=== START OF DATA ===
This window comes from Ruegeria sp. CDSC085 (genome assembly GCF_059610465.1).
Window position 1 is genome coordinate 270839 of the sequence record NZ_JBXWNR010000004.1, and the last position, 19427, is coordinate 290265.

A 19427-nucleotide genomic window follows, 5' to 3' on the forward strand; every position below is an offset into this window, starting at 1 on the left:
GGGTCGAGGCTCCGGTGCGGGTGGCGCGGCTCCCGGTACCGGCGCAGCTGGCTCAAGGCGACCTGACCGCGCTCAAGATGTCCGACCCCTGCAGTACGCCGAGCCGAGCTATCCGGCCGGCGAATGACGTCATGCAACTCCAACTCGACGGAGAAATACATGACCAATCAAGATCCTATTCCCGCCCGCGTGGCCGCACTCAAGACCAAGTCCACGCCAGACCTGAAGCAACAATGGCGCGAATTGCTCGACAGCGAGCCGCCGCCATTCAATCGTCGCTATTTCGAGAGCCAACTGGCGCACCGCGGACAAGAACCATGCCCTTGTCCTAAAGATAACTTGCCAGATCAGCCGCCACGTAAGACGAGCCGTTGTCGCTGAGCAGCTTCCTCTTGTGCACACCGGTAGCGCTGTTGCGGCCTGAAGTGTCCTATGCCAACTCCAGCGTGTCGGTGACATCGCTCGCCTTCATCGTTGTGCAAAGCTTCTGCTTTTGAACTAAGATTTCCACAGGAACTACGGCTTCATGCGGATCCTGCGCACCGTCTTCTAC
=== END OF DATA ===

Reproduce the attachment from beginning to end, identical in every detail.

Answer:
This window comes from Ruegeria sp. CDSC085 (genome assembly GCF_059610465.1).
Window position 1 is genome coordinate 270839 of the sequence record NZ_JBXWNR010000004.1, and the last position, 19427, is coordinate 290265.

A 19427-nucleotide genomic window follows, 5' to 3' on the forward strand; every position below is an offset into this window, starting at 1 on the left:
GGGTCGAGGCTCCGGTGCGGGTGGCGCGGCTCCCGGTACCGGCGCAGCTGGCTCAAGGCGACCTGACCGCGCTCAAGATGTCCGACCCCTGCAGTACGCCGAGCCGAGCTATCCGGCCGGCGAATGACGTCATGCAACTCCAACTCGACGGAGAAATACATGACCAATCAAGATCCTATTCCCGCCCGCGTGGCCGCACTCAAGACCAAGTCCACGCCAGACCTGAAGCAACAATGGCGCGAATTGCTCGACAGCGAGCCGCCGCCATTCAATCGTCGCTATTTCGAGAGCCAACTGGCGCACCGCGGACAAGAACCATGCCCTTGTCCTAAAGATAACTTGCCAGATCAGCCGCCACGTAAGACGAGCCGTTGTCGCTGAGCAGCTTCCTCTTGTGCACACCGGTAGCGCTGTTGCGGCCTGAAGTGTCCTATGCCAACTCCAGCGTGTCGGTGACATCGCTCGCCTTCATCGTTGTGCAAAGCTTCTGCTTTTGAACTAAGATTTCCACAGGAACTACGGCTTCATGCGGATCCTGCGCACCGTCTTCTAC